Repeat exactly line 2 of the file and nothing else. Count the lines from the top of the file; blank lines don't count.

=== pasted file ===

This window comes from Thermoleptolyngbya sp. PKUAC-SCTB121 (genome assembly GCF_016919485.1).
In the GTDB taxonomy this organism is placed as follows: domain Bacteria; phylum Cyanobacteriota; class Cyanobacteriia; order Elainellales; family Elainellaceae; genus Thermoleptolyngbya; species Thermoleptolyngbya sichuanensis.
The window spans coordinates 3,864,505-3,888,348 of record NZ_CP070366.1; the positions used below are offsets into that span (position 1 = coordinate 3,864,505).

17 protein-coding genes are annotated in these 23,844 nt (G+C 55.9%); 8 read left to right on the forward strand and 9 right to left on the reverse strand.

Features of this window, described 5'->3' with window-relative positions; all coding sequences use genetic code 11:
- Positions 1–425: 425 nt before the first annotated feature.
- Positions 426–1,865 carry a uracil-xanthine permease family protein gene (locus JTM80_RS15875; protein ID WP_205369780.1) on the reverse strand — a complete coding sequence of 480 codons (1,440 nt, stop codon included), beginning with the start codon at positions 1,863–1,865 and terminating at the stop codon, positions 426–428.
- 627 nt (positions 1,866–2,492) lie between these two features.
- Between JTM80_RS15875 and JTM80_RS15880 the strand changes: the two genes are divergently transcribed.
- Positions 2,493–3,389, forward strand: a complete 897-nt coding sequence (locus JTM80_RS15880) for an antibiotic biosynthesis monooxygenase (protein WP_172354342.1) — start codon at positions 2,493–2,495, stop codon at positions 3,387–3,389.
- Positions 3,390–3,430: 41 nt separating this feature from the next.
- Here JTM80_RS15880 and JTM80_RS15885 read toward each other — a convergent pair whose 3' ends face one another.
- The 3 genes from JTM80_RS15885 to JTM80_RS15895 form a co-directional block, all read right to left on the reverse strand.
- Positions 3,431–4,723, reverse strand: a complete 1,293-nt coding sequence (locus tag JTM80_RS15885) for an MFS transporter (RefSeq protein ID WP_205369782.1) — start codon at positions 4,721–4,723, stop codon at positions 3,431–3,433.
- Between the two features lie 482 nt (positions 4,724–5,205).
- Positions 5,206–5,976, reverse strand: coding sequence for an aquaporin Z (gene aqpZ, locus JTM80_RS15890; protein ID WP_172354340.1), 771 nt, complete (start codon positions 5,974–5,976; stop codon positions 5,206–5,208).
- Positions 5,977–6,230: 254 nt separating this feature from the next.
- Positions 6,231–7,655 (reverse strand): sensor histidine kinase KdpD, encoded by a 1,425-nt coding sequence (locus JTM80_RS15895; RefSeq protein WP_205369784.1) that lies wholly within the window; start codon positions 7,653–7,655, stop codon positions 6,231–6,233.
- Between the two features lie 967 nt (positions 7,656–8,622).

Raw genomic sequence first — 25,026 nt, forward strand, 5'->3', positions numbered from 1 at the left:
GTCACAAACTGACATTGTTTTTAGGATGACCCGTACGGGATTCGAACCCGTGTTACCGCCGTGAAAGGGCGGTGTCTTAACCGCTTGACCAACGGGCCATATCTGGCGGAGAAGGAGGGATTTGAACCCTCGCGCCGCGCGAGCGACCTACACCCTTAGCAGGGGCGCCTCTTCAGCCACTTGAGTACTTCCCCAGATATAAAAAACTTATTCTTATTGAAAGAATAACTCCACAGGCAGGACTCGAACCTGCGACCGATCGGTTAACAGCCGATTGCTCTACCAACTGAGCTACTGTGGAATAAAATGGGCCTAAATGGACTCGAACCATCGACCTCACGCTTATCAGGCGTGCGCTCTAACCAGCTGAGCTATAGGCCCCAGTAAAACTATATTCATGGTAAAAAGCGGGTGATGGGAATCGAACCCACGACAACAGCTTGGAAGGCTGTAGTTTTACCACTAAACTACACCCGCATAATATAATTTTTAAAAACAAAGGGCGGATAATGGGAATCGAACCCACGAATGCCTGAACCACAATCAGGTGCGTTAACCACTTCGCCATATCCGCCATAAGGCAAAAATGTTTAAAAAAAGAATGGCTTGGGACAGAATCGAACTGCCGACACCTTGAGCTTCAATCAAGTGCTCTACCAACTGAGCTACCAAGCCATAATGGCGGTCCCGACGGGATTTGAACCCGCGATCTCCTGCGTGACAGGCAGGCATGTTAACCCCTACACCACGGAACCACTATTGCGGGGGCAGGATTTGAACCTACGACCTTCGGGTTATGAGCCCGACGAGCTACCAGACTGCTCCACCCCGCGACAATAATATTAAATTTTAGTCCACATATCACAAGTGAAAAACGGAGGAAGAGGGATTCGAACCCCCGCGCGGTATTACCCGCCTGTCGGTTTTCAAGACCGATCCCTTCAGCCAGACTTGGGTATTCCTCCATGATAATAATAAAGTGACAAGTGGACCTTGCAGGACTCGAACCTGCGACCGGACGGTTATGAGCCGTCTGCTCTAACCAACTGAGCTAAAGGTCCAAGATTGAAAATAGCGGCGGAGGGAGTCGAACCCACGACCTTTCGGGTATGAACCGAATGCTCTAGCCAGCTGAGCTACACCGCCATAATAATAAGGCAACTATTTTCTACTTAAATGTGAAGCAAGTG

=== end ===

In the GTDB taxonomy this organism is placed as follows: domain Bacteria; phylum Cyanobacteriota; class Cyanobacteriia; order Elainellales; family Elainellaceae; genus Thermoleptolyngbya; species Thermoleptolyngbya sichuanensis.